Anxiety is probably more common than you think. Studies have shown that the most predominant mental health problems worldwide are depression and anxiety.
Mind (a UK charity that supports people with mental health problems) states on its website that 6 in 100 people suffer from generalised anxiety disorder and nearly 11 in 100 people suffer from other anxiety-related problems such as phobias, panic attacks or mixed anxiety and depression
So, if you are feeling anxious, it may be reassuring to know that you are not alone, that it is quite common and that it could be treated. Anxiety is one of the most common reasons why people come to see me.
To understand why you feel that you are anxious all the time, you need to understand what anxiety is and why you feel it. Anxiety is an emotion that is part of every human being and it has played an important role in our survival as a species.
Anxiety is a way of your brain telling you that you are in danger and that you need to protect yourself. Anxiety generates automatic responses to keep you safe and it prepares your body to react.
Some of the automatic changes in your body that you may notice when feeling anxious are:
- an increased heartrate.
- shaking and/or tense muscles.
- a change in your breathing (becoming shallow and quicker than usual).
These changes prepare you to fight the threat or to run away to avoid danger and keep yourself safe.
The brain is sometimes not as smart as you think it is and may fail to differentiate between thoughts and reality, misreading situations and interpreting them as a threat even when they are not. This is one of the key factors as to why you could feel that you are anxious all the time.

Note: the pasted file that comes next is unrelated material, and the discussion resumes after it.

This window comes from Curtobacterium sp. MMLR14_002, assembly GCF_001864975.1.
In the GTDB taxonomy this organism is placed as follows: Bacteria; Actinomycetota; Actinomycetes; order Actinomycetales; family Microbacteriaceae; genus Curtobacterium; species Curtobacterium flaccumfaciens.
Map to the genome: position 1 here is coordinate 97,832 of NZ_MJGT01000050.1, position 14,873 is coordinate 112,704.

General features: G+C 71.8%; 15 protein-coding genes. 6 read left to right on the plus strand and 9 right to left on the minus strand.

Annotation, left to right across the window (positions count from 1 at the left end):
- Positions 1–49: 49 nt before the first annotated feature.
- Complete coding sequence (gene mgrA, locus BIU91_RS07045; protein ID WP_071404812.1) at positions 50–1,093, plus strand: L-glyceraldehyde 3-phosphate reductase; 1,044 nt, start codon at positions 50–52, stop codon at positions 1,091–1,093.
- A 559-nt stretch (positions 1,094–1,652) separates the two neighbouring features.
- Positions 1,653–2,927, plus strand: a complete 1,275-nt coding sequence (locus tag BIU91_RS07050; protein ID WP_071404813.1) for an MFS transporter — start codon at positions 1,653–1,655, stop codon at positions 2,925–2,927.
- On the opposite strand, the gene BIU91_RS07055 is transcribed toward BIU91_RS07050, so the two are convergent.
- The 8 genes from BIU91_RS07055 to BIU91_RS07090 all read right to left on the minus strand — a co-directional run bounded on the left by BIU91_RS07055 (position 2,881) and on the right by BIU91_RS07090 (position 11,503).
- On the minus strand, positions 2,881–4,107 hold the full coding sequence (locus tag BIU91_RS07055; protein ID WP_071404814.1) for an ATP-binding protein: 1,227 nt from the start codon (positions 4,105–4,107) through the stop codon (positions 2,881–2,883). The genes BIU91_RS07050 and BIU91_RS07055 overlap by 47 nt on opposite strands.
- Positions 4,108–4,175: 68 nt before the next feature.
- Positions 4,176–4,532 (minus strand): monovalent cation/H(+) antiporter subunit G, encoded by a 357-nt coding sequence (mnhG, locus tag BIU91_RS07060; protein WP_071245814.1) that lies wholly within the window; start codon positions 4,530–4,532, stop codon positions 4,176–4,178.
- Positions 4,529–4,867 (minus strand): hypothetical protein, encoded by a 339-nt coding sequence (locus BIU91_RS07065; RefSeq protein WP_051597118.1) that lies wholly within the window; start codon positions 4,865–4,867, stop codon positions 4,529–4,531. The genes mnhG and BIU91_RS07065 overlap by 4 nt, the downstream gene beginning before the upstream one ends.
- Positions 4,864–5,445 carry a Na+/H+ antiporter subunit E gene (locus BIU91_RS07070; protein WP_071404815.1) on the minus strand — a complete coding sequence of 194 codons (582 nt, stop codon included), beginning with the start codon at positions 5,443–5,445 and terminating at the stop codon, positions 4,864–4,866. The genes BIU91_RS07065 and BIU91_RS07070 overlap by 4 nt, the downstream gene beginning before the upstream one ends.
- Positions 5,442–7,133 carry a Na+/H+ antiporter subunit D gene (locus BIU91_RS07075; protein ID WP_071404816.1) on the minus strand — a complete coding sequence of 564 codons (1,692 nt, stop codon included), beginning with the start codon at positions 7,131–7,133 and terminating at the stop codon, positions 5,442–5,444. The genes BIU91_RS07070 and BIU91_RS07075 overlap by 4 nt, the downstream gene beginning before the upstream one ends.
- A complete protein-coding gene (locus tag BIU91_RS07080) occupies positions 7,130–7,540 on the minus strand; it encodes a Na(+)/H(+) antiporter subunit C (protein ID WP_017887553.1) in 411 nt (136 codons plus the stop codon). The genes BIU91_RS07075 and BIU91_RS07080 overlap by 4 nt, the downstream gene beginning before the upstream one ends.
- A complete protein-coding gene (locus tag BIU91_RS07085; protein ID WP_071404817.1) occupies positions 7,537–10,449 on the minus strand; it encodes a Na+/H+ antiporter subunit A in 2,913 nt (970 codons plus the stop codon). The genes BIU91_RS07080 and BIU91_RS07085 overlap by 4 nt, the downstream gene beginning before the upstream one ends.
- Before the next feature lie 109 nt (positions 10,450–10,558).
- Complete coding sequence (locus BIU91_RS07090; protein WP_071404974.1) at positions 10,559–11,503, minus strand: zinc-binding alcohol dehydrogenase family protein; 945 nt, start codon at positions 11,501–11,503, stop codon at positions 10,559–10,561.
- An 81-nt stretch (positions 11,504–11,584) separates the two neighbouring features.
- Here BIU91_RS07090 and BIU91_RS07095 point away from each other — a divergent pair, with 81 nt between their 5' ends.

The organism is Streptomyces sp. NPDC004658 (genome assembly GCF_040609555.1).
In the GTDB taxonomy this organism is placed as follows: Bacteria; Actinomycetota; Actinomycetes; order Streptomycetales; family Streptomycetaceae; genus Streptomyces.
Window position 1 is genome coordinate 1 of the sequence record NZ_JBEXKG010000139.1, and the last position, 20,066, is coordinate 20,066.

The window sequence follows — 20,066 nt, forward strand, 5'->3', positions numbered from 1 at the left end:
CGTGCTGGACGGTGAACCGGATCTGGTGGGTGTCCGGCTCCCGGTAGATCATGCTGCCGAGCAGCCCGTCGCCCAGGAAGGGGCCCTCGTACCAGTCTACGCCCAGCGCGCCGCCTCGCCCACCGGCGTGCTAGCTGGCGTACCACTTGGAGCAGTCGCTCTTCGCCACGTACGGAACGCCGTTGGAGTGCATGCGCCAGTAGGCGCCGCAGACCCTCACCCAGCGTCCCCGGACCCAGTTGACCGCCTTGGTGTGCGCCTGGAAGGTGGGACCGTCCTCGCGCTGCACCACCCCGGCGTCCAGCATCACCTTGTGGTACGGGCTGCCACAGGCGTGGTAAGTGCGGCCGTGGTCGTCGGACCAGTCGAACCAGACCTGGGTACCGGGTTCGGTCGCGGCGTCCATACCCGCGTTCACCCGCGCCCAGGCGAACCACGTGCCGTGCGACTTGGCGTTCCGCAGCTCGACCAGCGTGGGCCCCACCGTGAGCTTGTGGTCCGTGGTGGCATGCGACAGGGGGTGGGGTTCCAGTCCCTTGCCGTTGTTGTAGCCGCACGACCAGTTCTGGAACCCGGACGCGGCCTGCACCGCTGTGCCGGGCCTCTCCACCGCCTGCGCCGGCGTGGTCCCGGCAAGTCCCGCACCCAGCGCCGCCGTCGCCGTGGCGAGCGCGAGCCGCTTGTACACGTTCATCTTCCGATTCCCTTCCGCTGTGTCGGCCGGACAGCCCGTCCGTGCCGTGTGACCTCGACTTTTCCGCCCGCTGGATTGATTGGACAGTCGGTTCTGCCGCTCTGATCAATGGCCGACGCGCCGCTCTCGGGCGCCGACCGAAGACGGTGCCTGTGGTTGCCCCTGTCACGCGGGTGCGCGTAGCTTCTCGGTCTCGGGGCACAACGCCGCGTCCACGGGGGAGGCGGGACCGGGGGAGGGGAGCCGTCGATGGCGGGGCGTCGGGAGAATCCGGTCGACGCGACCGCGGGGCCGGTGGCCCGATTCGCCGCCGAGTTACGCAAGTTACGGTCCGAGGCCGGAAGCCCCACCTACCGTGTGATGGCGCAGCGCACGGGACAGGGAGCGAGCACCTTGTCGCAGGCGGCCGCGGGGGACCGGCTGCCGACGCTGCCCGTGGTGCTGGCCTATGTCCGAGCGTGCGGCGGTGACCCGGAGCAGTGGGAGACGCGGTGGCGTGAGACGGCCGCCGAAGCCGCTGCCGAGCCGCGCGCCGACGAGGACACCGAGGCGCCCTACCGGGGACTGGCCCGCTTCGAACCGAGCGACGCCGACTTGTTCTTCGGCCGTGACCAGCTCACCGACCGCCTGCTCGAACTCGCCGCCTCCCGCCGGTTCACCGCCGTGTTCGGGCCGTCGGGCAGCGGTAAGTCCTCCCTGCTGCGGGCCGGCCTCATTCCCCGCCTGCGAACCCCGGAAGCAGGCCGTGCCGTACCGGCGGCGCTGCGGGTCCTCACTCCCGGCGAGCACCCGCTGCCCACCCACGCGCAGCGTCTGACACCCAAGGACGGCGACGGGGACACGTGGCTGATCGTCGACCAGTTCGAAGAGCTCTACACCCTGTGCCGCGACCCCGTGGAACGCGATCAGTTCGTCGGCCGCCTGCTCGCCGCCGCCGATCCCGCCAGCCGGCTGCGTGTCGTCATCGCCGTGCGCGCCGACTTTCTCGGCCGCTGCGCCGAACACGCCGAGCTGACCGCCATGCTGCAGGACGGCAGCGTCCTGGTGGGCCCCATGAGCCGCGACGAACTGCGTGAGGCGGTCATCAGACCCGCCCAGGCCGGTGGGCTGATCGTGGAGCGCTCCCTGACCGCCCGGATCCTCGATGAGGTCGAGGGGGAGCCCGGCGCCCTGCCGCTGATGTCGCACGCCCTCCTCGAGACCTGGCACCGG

Sometimes experiences during your childhood that you cannot remember or a traumatic event that you experienced can cause your brain to be hypersensitive and see threats everywhere, triggering a message from the brain to your body to protect itself, which you then experience as anxiety.
Relating experiences from the past to your present and understanding how they could be linked to your behaviour is not an easy task. Most of the time, help from a professional is needed in order to identify this connection and this process takes time. Talking about your own life to a psychologist could be hard, especially if it is your first time seeing one, but clinical psychologists are trained to support you through this process. People often find that once they start talking, even when this is difficult, it makes them feel better straightaway.
In conclusion, anxiety is the natural response to a threat, and the right amount of anxiety can help to keep you safe if you know how to deal with it. Sometimes your brain perceives danger where none exists, and it triggers anxiety to keep you alive. If you feel anxious all the time, your brain could be misreading situations, and this is usually connected to previous experiences that you cannot easily relate to your current situation.
If you feel that you need help to understand your anxiety and to get to a place where you welcome it because it helps you to be safe and guides you during difficult situations, it could be useful to contact a psychologist to discuss whether therapy would be helpful for you.